9 Problems of the first pragmatic approach Assumptions about canonic interaction patterns based on little relevant contemporary sociolinguistic data Assumption of the containment of large narrative patterns within small ones

10 Problems of the second pragmatic approach Need for supporting evidence Lack of generalisability of the genres Neglect of smaller-scale phenomena, such as individual stories Aspects of personal and social experience that cannot be narrated in all stories (Frosh)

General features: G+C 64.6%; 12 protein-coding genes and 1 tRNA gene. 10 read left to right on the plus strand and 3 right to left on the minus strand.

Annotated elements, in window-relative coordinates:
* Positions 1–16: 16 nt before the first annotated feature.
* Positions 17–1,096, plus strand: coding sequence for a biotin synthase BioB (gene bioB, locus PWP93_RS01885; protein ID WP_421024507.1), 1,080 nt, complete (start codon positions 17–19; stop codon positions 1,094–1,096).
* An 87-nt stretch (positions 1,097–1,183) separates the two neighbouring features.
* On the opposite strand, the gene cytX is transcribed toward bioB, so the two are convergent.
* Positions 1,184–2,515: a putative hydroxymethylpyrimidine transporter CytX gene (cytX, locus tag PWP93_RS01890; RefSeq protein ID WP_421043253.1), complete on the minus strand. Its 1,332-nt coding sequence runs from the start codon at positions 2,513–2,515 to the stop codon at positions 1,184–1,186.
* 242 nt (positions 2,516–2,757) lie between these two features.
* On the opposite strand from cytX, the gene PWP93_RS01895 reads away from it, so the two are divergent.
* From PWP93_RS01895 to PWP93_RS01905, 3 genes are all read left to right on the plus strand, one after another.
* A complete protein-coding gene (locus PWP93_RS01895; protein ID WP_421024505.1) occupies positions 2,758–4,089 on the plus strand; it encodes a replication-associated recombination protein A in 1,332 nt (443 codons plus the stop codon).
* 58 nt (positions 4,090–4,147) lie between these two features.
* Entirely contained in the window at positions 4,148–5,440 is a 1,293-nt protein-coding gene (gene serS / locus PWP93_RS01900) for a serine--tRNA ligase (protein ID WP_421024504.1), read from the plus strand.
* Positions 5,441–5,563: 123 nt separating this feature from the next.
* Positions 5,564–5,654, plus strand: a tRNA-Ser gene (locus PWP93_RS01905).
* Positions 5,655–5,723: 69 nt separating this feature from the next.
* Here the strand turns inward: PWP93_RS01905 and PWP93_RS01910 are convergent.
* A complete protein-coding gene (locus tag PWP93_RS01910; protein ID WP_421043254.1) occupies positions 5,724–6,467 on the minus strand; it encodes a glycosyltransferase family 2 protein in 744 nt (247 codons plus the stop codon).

11 Short narrative bibliography Andrews, A., Squire, C. and Tamboukou, M. (2008) Doing Narrative Research. London: Sage Andrews, A., Day Sclater, S., Squire, C. and Treacher, A. (2004) Uses of Narrative. New Brunswick, NJ: Transaction Bruner, J. (1990) Acts of Meaning Cambridge, MA: Harvard University Press. Elliott, J. (2005) Using Narrative in Social Research: Qualitative and Quantitative Approaches, London, Sage. Freeman, M. ‘Identity and difference in narrative inquiry, Psychoanalytic narratives: Writing the self into contemporary cultural phenomena’, Narrative Inquiry 11 Frosh, S. (2002) After Words. London: Palgrave Georgakopoulou, A. (2007) Small Stories, Interaction and Identities. Amsterdam: John Benjamins Hollway, W. and Jefferson, T. (2000) Doing Qualitative Research Differently: Free Association, Narrative and the Interview Method, London, Sage. Labov, W. (1972) Language in the Inner City: Studies in the Black English Vernacular Oxford: Basil Blackwell; also see his website Malson, H. (2004) Fictional(ising) identity? Ontological assumptions and methodological productions of (‘anorexic’) subjectivities. in M.Andrews, S.D.Sclater, C.Squire and A.Treacher (eds) Uses of Narrative. New Brunswick, NJ: Transaction. Mishler, E. (1986) Research Interviewing: Context and Narrative. Cambridge, MA: Harvard University Press. Patterson, W. (2002) (ed.) Strategic Narrative: new perspectives on the power of stories. Oxford: Lexington. Phoenix, A.(2008) Analysing narrative contexts. In M.Andrews, C.Squire and M.Tamboukou (eds) Doing Narrative Research. London: Sage. Plummer, K. (2001) Documents of Life 2. London: Sage. Riessman, C. (2007) Narrative Methods for the Human Sciences. New York: Sage Ryan, M-L. (2004) Narrative Across Media: The Languages of Storytelling. Lincoln: University of Nebraska Press Seale, C. (2000) ‘Resurrective practice and narrative’, in M.Andrews, S.D.Sclater, C.Squire and A.Treacher (eds) Uses of Narrative. New Brunswick, NJ: Transaction Narrative Inquiry